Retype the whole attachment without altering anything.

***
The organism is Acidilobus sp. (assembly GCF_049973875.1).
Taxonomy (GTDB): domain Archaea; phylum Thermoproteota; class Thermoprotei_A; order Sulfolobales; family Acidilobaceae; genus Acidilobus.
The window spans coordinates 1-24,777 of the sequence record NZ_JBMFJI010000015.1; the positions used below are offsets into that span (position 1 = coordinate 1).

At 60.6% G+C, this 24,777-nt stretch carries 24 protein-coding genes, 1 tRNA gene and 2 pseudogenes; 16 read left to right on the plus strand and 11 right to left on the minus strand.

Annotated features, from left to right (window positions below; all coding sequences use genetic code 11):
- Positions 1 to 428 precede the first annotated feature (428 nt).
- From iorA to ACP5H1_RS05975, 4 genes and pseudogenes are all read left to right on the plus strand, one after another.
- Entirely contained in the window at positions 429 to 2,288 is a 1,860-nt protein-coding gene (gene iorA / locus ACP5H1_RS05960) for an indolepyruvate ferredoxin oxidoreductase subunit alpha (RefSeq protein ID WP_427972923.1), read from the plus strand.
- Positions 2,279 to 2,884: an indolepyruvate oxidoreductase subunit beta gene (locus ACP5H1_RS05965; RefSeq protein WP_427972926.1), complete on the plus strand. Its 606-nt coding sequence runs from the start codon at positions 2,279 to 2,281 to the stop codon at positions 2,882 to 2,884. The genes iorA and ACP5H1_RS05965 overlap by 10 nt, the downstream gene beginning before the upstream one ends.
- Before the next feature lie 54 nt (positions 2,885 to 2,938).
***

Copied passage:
The organism is Acidilobus sp. (assembly GCF_049973875.1).
Taxonomy (GTDB): domain Archaea; phylum Thermoproteota; class Thermoprotei_A; order Sulfolobales; family Acidilobaceae; genus Acidilobus.
The window spans coordinates 1-24,777 of the sequence record NZ_JBMFJI010000015.1; the positions used below are offsets into that span (position 1 = coordinate 1).

At 60.6% G+C, this 24,777-nt stretch carries 24 protein-coding genes, 1 tRNA gene and 2 pseudogenes; 16 read left to right on the plus strand and 11 right to left on the minus strand.

Annotated features, from left to right (window positions below; all coding sequences use genetic code 11):
- Positions 1 to 428 precede the first annotated feature (428 nt).
- From iorA to ACP5H1_RS05975, 4 genes and pseudogenes are all read left to right on the plus strand, one after another.
- Entirely contained in the window at positions 429 to 2,288 is a 1,860-nt protein-coding gene (gene iorA / locus ACP5H1_RS05960) for an indolepyruvate ferredoxin oxidoreductase subunit alpha (RefSeq protein ID WP_427972923.1), read from the plus strand.
- Positions 2,279 to 2,884: an indolepyruvate oxidoreductase subunit beta gene (locus ACP5H1_RS05965; RefSeq protein WP_427972926.1), complete on the plus strand. Its 606-nt coding sequence runs from the start codon at positions 2,279 to 2,281 to the stop codon at positions 2,882 to 2,884. The genes iorA and ACP5H1_RS05965 overlap by 10 nt, the downstream gene beginning before the upstream one ends.
- Before the next feature lie 54 nt (positions 2,885 to 2,938).